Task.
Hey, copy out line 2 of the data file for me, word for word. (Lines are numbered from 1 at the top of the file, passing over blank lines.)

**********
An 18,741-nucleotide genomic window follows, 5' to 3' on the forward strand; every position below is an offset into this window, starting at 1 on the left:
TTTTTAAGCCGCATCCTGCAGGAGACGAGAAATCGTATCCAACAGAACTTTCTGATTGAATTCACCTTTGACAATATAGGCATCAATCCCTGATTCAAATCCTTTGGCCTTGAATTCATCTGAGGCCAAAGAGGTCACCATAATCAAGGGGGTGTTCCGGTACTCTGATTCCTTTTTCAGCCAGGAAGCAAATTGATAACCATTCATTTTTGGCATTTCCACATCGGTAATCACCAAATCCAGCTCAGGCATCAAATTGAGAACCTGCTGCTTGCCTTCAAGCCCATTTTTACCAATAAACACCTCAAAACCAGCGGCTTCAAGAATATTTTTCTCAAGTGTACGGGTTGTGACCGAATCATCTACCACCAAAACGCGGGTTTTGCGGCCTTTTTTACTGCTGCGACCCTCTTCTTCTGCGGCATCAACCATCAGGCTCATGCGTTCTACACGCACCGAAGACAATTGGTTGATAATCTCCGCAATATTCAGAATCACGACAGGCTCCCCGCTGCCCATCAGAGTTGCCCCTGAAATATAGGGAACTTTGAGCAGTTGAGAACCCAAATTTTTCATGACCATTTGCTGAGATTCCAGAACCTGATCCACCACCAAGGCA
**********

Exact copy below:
TTTTTAAGCCGCATCCTGCAGGAGACGAGAAATCGTATCCAACAGAACTTTCTGATTGAATTCACCTTTGACAATATAGGCATCAATCCCTGATTCAAATCCTTTGGCCTTGAATTCATCTGAGGCCAAAGAGGTCACCATAATCAAGGGGGTGTTCCGGTACTCTGATTCCTTTTTCAGCCAGGAAGCAAATTGATAACCATTCATTTTTGGCATTTCCACATCGGTAATCACCAAATCCAGCTCAGGCATCAAATTGAGAACCTGCTGCTTGCCTTCAAGCCCATTTTTACCAATAAACACCTCAAAACCAGCGGCTTCAAGAATATTTTTCTCAAGTGTACGGGTTGTGACCGAATCATCTACCACCAAAACGCGGGTTTTGCGGCCTTTTTTACTGCTGCGACCCTCTTCTTCTGCGGCATCAACCATCAGGCTCATGCGTTCTACACGCACCGAAGACAATTGGTTGATAATCTCCGCAATATTCAGAATCACGACAGGCTCCCCGCTGCCCATCAGAGTTGCCCCTGAAATATAGGGAACTTTGAGCAGTTGAGAACCCAAATTTTTCATGACCATTTGCTGAGATTCCAGAACCTGATCCACCACCAAGGCA